And just NOT like that…

The "Sex and the City" gals are back – sans Samantha – in "And Just Like That...". Photo: And Just Like That/Facebook.

Sunny Grace has something to say about And Just Like That… – the 10-episode revival of Sex and the City.

I was an avid watcher of Sex and the City in my thirties. Even though or because their lives felt so far away from mine, I never missed an episode. I had my first son when I was 28. Early for my generation, who were the women born from second-wave feminism and told they could have it all. Most of my friends had children later in life after careers or not at all. Carrie, Samantha, Miranda and Charlotte are from this same generation of women.

While I was juggling small kids and a career, most of my friends were aspiring to a similar life to these characters, with some of them living in New York. I took a break from motherhood in my mid-thirties and went to visit those friends. It was like being in an episode. Lunches and dinners, shoe shopping and Barneys sales. While it was fun for ten days, I was happy to return to my family. It all seemed a little unfulfilling, all those shoes and handbags. But I still watched the show, the movies and now the SATC spin-off series And Just Like That.

It’s a bit like reality TV. You can’t help but become addicted. I confess I watched SATC for the escapism, my sliding door moment because Carrie was a writer (my long-lost dream that I am finally fulfilling now) and for Samantha. I watched it with my eight-year-old son who was a big fan of Samantha. He is now 22 and heterosexual but like many of his generation, he isn’t conforming to the gender norms we were railing against. He likes fashion, he gets his nails done and he isn’t afraid to mix it up. I think Samantha would like him.

Many Sex and the City fans have missed Kim Cattrall’s character Samantha Jones in the reboot. Video: HBO Max/Youtube.

How much do I miss her in AJLT? I mean she was doing back then what they should be doing now. Her menopause episodes were much more authentic than anything in AJLT. Like Samantha couldn’t tell if her hot flashes were from chemo or menopause, I can’t tell if my hot flashes are from menopause or Graves’ disease.

In AJLT, menopause is mentioned over lunch when Charlotte brags that she hasn’t had any symptoms followed by her getting a random period while wearing white overalls. It feels so unreal, like a teenage problem, not an older woman problem. In fact, Charlotte seems to regress in this series back to her teenage self, from the period to the bat mitzvah to giving blow jobs to Harry. This bothered me too, why the other women were so shocked she still “blows Harry”? I mean, come on. These women were the first women to really talk about sex on mainstream TV. 

In fact, I found most of the storylines quite boring. Carrie is smoking and looking at her dresses and kind of mooching around. Even meeting a younger version of herself seemed dull.

AJLT falls short on any of the real issues facing women as they age. There’s more to ageing than whether to let your hair go grey or not or get Botox. I just turned 50, my periods are all over the place. Vaginal dryness/atrophy is real. I am struggling to make space in my life for me again after all those years of childrearing and career building.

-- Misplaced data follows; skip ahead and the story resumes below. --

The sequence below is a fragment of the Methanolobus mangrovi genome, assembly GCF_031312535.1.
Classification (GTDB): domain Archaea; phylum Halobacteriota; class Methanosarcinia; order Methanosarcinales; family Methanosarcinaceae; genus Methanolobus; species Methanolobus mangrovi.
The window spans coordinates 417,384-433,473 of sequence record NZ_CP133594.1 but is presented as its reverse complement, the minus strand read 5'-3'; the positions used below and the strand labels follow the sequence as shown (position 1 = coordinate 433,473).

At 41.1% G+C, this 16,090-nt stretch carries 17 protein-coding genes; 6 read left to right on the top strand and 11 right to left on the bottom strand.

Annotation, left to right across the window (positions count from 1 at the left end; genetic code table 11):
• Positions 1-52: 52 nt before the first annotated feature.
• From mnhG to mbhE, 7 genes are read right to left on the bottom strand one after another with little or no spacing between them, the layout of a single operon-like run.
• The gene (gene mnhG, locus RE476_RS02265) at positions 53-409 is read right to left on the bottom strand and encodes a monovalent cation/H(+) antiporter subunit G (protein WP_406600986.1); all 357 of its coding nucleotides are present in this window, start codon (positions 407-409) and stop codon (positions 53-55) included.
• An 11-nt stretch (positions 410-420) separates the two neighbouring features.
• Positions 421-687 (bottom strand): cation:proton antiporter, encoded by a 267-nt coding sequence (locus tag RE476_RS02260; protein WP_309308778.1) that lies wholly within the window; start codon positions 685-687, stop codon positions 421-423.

Sex and the City ran for six seasons from 1998 to 2004, along with two blockbuster movies in 2008 and 2010. Photo: And Just Like That/Facebook.

The only character I find myself relating to this season is Miranda. From going back to study as a mature age student, something I also did in my forties with a cohort much younger than me, to realising her marriage with Steve is stale and uninspiring and she needs more out of life. 

Cynthia Nixon is directing some of the episodes. Perhaps this adds to the energy coming from Miranda as opposed to the other two. Although it did neatly avoid the issue of Gen X women drinking a lot as they age. While Miranda does seem to have alcoholic tendencies and Carrie and Charlotte stage a kind of intervention, there is no struggle for Miranda to quit. She just stops drinking. I know lots of women, myself included, who struggle with drinking too much at times. And find it hard to stop.

I know SATC was never set in the real world of struggling women  – it was white middle to upper-class women living a life of privilege – but they did talk about real issues, such as struggling to have children, choosing between marriage and career. Where are the real issues we face now? Women over 50 are the biggest growing homeless demographic. Heart disease is increasing in women. In fact, it may have been more interesting if Carrie had a heart attack. Although I bet the creators are glad they killed ‘Big’, with the Chris Noth sexual assault allegations emerging.

While the original show was based on Candance Bushnell’s 1997 book of the same name and closely followed its storylines, the reboot is meant to show the hardships women face in their 50s. Photo: Martamenchini/Wikimedia Commons, published under Creative Commons Attribution-Share Alike 4.0.

By the way, my son tried to watch AJLT with me. He tapped out halfway through the first episode and has shown no desire to watch it again. As for me, I kept watching to the bitter end, if only for escapism from my real life, which is just not like that. Still, the last episode left me feeling a bit meh. I don’t really care if Carrie hooks up with that guy. I hope Miranda and Che find happiness in LA. I hope Harry is giving Charlotte good oral sex in return. And yes, I will watch if there is a Season Two.

Now, pass me the oestrogen gel and portable fan. I can feel a hot flash coming on.

Sunny Grace is a Sydney writer, producer and director. Her website is located at sunnygrace.com.au.

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